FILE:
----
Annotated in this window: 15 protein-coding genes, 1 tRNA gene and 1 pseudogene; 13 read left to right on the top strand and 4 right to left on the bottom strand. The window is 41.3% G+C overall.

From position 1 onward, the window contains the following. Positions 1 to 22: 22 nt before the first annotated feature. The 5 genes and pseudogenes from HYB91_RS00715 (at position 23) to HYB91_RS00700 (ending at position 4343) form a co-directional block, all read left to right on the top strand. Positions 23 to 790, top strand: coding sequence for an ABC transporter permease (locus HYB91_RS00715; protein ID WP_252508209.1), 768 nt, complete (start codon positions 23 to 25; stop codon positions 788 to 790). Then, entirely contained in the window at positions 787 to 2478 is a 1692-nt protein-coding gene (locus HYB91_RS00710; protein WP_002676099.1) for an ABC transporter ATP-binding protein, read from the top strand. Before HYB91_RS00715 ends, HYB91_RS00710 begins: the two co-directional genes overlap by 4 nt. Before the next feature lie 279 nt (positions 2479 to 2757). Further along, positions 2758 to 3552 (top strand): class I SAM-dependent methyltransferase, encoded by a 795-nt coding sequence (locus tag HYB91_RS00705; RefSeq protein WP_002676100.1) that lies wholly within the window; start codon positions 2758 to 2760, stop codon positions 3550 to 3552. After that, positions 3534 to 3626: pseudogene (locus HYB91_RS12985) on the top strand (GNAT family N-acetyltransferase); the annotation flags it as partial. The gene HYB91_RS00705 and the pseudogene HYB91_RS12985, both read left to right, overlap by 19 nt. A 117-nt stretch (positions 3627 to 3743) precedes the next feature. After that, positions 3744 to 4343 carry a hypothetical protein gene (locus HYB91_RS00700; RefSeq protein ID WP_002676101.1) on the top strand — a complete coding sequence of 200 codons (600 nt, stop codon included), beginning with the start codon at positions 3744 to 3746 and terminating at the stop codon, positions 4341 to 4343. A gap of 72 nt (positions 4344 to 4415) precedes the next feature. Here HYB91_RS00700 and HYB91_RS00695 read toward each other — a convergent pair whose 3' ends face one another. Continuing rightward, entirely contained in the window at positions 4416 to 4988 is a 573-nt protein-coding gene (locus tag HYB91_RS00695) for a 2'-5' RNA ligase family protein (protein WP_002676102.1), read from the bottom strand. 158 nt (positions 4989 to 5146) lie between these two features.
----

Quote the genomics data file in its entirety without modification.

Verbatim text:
Annotated in this window: 15 protein-coding genes, 1 tRNA gene and 1 pseudogene; 13 read left to right on the top strand and 4 right to left on the bottom strand. The window is 41.3% G+C overall.

From position 1 onward, the window contains the following. Positions 1 to 22: 22 nt before the first annotated feature. The 5 genes and pseudogenes from HYB91_RS00715 (at position 23) to HYB91_RS00700 (ending at position 4343) form a co-directional block, all read left to right on the top strand. Positions 23 to 790, top strand: coding sequence for an ABC transporter permease (locus HYB91_RS00715; protein ID WP_252508209.1), 768 nt, complete (start codon positions 23 to 25; stop codon positions 788 to 790). Then, entirely contained in the window at positions 787 to 2478 is a 1692-nt protein-coding gene (locus HYB91_RS00710; protein WP_002676099.1) for an ABC transporter ATP-binding protein, read from the top strand. Before HYB91_RS00715 ends, HYB91_RS00710 begins: the two co-directional genes overlap by 4 nt. Before the next feature lie 279 nt (positions 2479 to 2757). Further along, positions 2758 to 3552 (top strand): class I SAM-dependent methyltransferase, encoded by a 795-nt coding sequence (locus tag HYB91_RS00705; RefSeq protein WP_002676100.1) that lies wholly within the window; start codon positions 2758 to 2760, stop codon positions 3550 to 3552. After that, positions 3534 to 3626: pseudogene (locus HYB91_RS12985) on the top strand (GNAT family N-acetyltransferase); the annotation flags it as partial. The gene HYB91_RS00705 and the pseudogene HYB91_RS12985, both read left to right, overlap by 19 nt. A 117-nt stretch (positions 3627 to 3743) precedes the next feature. After that, positions 3744 to 4343 carry a hypothetical protein gene (locus HYB91_RS00700; RefSeq protein ID WP_002676101.1) on the top strand — a complete coding sequence of 200 codons (600 nt, stop codon included), beginning with the start codon at positions 3744 to 3746 and terminating at the stop codon, positions 4341 to 4343. A gap of 72 nt (positions 4344 to 4415) precedes the next feature. Here HYB91_RS00700 and HYB91_RS00695 read toward each other — a convergent pair whose 3' ends face one another. Continuing rightward, entirely contained in the window at positions 4416 to 4988 is a 573-nt protein-coding gene (locus tag HYB91_RS00695) for a 2'-5' RNA ligase family protein (protein WP_002676102.1), read from the bottom strand. 158 nt (positions 4989 to 5146) lie between these two features.